Having secured its future for the next five years with the passage of Proposition T, the Stanislaus County Library has quietly joined the digital revolution.
On Sept. 10, with little notice, the first eBook was taken out, an event that portends huge changes in the way the library will lend material changes being fought tooth and nail by the publishing industry. The same forces that are radically changing the music and newspaper businesses now take aim at publishers who well know their present business model cannot long survive unchanged. EBooks are no passing fad.
"The whole industry is in chaos," says Vanessa Czopek, county librarian. Costs fluctuate and pricing makes little sense. An eBook might cost the library triple the cost of traditional book, but down the street at Barnes & Noble the same eBook sells for half the cost of the printed copy. In a related case the government has found three publishers guilty of collusion and price fixing.
Meanwhile the American Library Association, representing over 112,000 public libraries, is marshaling its forces in hopes of lowering these costs.
Aided by outside grants, the Stanislaus County Library has secured the rights to over 400 books now available through the Internet (apparently in the last two weeks, most have been taken out) and the number is growing.
The rules are familiar customers can "check out" two books at a time for a three-week period, after which Mission Impossible occurs the book disappears from the reader's device.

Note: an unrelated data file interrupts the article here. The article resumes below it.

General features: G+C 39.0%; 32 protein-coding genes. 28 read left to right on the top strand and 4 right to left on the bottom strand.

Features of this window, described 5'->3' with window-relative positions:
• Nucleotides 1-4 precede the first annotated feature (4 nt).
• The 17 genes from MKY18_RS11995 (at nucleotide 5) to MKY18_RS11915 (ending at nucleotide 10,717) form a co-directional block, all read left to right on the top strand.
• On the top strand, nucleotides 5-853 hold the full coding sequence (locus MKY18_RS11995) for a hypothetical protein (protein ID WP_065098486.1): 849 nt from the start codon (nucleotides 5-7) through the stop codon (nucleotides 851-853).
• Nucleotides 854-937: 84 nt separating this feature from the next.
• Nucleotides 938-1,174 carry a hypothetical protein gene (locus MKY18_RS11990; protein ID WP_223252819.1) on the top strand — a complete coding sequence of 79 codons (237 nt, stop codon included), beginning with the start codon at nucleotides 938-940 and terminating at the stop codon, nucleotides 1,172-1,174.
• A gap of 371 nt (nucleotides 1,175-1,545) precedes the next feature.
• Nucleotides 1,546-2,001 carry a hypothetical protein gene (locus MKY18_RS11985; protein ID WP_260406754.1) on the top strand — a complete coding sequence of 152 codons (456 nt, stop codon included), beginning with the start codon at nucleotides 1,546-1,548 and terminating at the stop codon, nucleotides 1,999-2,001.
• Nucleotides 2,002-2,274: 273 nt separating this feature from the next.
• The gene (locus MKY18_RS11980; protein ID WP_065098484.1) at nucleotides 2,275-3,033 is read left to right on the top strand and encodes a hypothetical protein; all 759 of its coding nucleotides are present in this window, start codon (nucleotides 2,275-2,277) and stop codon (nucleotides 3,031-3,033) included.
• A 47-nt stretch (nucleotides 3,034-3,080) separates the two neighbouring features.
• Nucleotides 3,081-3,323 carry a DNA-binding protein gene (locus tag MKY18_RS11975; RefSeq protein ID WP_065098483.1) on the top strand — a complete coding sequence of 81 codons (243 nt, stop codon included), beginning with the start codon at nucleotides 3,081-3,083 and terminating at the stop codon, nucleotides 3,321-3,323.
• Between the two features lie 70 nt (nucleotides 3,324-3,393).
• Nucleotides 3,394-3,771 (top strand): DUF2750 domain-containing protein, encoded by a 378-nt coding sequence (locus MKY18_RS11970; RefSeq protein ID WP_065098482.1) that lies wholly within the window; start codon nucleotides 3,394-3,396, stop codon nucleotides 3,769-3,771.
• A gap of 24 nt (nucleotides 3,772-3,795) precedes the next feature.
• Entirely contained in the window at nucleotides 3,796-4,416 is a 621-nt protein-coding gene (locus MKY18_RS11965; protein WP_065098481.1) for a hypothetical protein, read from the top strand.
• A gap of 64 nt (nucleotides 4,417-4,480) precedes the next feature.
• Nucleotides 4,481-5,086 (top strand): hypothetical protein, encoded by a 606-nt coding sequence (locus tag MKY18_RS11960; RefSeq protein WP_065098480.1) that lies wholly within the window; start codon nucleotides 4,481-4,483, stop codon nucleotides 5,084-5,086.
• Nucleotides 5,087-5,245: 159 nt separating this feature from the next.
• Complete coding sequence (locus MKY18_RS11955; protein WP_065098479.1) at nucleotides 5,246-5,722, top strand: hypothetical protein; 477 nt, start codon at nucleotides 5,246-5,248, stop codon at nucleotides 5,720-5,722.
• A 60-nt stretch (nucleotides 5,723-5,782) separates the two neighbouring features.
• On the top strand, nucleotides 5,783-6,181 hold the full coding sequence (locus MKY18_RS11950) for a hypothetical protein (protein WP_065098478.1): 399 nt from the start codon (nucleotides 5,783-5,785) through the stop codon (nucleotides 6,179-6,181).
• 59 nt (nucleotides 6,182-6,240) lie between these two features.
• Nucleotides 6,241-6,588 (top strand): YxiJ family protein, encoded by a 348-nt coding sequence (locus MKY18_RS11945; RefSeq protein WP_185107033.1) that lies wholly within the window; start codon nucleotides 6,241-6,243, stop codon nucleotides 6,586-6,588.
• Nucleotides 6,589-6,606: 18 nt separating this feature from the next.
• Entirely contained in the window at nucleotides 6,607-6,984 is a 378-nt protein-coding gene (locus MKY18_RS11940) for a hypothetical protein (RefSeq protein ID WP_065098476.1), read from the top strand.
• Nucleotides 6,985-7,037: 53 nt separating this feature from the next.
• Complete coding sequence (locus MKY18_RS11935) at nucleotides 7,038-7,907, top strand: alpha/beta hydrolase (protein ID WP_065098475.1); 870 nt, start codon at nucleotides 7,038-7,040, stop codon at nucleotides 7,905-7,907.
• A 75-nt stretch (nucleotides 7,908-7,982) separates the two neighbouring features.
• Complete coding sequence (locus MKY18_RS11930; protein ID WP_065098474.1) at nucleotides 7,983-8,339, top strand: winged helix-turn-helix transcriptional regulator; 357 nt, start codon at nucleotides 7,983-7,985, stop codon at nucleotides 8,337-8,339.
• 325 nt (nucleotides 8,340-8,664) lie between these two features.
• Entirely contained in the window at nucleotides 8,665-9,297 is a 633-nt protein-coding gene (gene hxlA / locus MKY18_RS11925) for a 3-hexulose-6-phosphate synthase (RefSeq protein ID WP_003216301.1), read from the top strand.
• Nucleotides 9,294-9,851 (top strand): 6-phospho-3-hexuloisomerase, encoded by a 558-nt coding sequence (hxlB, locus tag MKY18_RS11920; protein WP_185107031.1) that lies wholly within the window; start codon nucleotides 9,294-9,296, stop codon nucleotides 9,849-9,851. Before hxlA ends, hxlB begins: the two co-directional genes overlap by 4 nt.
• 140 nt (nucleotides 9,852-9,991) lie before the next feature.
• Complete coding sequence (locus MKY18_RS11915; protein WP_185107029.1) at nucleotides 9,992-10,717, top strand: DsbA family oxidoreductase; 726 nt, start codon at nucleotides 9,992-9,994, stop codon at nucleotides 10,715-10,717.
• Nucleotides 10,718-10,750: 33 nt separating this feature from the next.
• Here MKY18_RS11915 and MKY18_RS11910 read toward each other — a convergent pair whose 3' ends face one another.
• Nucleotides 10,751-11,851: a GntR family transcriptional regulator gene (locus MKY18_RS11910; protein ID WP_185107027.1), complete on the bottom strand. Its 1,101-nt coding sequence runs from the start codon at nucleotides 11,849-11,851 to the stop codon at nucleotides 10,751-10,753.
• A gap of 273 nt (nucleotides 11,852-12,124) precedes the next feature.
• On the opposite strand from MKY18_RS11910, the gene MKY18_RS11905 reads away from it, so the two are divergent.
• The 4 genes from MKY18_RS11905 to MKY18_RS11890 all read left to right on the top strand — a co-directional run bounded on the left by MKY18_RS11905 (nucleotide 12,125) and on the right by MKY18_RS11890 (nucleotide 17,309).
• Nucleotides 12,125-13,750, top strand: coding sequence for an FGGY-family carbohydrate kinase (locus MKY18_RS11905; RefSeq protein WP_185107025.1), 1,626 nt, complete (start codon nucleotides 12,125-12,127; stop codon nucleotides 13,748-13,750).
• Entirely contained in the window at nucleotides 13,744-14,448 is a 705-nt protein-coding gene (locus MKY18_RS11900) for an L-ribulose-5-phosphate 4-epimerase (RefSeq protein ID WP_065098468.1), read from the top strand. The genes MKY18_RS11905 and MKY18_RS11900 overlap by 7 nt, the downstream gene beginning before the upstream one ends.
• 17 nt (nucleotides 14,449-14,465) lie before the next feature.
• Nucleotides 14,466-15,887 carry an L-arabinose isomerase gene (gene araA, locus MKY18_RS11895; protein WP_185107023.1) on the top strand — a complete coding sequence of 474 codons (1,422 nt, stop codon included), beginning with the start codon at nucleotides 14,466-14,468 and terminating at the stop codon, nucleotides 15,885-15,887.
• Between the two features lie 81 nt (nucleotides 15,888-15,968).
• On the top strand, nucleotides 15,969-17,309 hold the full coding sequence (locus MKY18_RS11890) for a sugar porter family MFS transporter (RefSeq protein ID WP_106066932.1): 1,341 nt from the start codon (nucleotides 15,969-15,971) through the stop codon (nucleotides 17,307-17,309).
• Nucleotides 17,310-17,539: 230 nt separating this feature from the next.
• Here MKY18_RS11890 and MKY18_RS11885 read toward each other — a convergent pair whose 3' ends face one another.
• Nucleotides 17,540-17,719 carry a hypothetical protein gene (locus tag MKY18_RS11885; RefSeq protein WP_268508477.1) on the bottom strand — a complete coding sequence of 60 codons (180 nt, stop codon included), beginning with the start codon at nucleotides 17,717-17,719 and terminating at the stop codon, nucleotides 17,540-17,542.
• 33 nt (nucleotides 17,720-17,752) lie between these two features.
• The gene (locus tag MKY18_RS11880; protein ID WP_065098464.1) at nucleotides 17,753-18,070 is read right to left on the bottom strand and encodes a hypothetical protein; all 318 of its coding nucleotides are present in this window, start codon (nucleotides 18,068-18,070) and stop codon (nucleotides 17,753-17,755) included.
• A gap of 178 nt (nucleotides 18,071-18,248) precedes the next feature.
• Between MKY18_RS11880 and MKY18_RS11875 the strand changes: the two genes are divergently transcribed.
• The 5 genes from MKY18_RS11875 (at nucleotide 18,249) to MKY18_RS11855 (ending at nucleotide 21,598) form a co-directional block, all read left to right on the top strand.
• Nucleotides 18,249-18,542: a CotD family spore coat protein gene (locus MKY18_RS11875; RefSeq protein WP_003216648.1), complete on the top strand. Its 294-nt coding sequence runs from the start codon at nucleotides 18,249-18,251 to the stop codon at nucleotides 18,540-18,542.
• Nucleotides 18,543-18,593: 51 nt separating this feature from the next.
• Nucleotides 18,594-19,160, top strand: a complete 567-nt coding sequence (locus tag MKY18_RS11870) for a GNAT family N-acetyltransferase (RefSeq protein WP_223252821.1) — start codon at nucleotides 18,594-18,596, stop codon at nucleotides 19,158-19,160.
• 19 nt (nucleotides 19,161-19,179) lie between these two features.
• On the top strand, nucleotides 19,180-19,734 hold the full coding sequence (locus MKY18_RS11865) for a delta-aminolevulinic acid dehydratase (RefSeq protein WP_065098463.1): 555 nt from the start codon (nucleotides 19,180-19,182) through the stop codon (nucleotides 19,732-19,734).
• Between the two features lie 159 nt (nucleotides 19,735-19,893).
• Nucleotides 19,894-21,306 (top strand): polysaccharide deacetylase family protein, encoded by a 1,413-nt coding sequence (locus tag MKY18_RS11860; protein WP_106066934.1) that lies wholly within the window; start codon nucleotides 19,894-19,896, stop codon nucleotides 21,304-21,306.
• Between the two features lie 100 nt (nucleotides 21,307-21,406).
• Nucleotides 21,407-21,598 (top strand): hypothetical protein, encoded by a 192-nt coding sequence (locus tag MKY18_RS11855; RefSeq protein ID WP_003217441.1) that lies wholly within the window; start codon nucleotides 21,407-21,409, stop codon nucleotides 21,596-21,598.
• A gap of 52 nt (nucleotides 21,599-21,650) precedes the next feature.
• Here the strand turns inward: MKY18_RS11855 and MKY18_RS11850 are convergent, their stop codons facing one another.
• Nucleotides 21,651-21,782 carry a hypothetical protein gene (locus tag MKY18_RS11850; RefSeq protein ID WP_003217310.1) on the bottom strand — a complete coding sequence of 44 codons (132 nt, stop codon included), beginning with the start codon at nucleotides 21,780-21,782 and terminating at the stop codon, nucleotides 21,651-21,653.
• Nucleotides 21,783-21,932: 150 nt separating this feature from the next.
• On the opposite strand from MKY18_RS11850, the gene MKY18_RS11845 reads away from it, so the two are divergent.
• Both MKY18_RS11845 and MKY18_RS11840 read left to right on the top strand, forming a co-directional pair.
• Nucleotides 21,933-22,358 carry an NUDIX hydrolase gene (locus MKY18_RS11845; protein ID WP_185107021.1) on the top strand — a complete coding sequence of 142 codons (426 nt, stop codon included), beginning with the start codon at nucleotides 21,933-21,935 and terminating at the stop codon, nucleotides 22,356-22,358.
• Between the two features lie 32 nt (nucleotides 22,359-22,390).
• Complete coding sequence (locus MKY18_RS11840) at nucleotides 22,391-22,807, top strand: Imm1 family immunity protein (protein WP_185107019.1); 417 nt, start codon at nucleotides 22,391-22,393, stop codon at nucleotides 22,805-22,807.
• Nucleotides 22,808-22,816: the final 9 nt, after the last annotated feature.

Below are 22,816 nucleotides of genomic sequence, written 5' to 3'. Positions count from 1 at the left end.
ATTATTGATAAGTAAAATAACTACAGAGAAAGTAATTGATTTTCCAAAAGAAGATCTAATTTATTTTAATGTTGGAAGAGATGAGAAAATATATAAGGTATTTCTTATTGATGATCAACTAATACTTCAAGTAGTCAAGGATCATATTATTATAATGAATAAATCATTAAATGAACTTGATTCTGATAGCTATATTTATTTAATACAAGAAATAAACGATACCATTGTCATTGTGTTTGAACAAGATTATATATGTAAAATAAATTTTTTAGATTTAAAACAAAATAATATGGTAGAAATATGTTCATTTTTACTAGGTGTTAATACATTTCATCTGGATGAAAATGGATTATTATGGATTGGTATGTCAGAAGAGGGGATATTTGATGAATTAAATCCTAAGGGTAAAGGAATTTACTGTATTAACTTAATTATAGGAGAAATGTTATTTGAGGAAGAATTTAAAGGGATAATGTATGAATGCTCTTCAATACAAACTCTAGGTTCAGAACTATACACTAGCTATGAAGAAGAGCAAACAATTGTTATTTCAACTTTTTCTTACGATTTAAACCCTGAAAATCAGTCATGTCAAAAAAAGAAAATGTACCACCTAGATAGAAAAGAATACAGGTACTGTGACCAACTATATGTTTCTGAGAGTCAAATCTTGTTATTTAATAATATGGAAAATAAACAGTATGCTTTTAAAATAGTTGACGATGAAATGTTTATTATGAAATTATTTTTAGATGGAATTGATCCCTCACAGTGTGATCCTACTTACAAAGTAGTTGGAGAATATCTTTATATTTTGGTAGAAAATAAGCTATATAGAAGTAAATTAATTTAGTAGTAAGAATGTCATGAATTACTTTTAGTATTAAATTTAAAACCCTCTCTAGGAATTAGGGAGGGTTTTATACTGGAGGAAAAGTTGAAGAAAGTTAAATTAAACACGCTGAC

There is no renewal offered, no warning when the book becomes due and the book cannot be returned early three differences from usual library policy. The customer can reserve a place in line and check their account to see when the book becomes available. Each eBook is available to only one reader at a time. Overall, eBooks will probably increase library lending costs initially, but shelving and handling costs could drop with increased volume.
Initially, I believed no serious reader would trade the warmth and feel of the printed page for the electronic sterility of eBooks. But I was given a Nook and after a short training period found it easy to use and a fine traveling companion. Buying eBooks was effortless but expensive. I rarely buy books but borrow them from our local library, thus my interest in its eBook program.
Set up is not for the unskilled or computer challenged (I am both), but after a button-pushing, mistake-filled couple of hours (books must be downloaded to the computer and then transferred to the Nook), suddenly, there was Toni Morrison's "Home" on my Nook ready to read an electronic triumph. (Note: Not all Kindles work).
Need instructions? Call (209) 558-7814 and register for one of the several upcoming classes.
Where will eBooks and libraries be in 10 years? Czopek again: "It will be huge. Libraries with longer experience find eBooks immensely popular."
And if the free enterprise system works its magic, we should see lower cost for the libraries and increased choice for the customer a true win-win.
Allen is a semi-retired Modesto physician who campaigned on behalf of Measure T. Send questions or comments to email@example.com.
Free eBook Classes:
Oct. 11: 7:30 8:30 p.m.
Oct. 15: 2 3 p.m.
Oct. 30: 7:30 8:30 p.m.
Oakdale library: Monday, 1 -2 p.m.
Patterson library: Saturday, 2-3 p.m.